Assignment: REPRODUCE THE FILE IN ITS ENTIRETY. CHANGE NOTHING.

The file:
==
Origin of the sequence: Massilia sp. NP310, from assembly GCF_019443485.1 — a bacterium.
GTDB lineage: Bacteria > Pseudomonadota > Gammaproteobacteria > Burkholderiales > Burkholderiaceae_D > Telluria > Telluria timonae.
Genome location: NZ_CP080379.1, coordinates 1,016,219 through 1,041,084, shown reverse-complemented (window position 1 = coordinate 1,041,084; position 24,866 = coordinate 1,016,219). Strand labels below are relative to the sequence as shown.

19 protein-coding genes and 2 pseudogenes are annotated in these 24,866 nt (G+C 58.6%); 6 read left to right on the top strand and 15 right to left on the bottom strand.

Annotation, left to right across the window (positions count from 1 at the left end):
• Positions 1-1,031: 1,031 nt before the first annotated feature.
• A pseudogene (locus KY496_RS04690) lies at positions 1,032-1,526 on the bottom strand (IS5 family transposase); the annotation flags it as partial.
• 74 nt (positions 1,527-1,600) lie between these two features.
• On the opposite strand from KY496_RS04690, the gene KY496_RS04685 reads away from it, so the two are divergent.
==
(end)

Origin of the sequence: Massilia sp. NP310, from assembly GCF_019443485.1 — a bacterium.
GTDB lineage: Bacteria > Pseudomonadota > Gammaproteobacteria > Burkholderiales > Burkholderiaceae_D > Telluria > Telluria timonae.
Genome location: NZ_CP080379.1, coordinates 1,016,219 through 1,041,084, shown reverse-complemented (window position 1 = coordinate 1,041,084; position 24,866 = coordinate 1,016,219). Strand labels below are relative to the sequence as shown.

19 protein-coding genes and 2 pseudogenes are annotated in these 24,866 nt (G+C 58.6%); 6 read left to right on the top strand and 15 right to left on the bottom strand.

Annotation, left to right across the window (positions count from 1 at the left end):
• Positions 1-1,031: 1,031 nt before the first annotated feature.
• A pseudogene (locus KY496_RS04690) lies at positions 1,032-1,526 on the bottom strand (IS5 family transposase); the annotation flags it as partial.
• 74 nt (positions 1,527-1,600) lie between these two features.
• On the opposite strand from KY496_RS04690, the gene KY496_RS04685 reads away from it, so the two are divergent.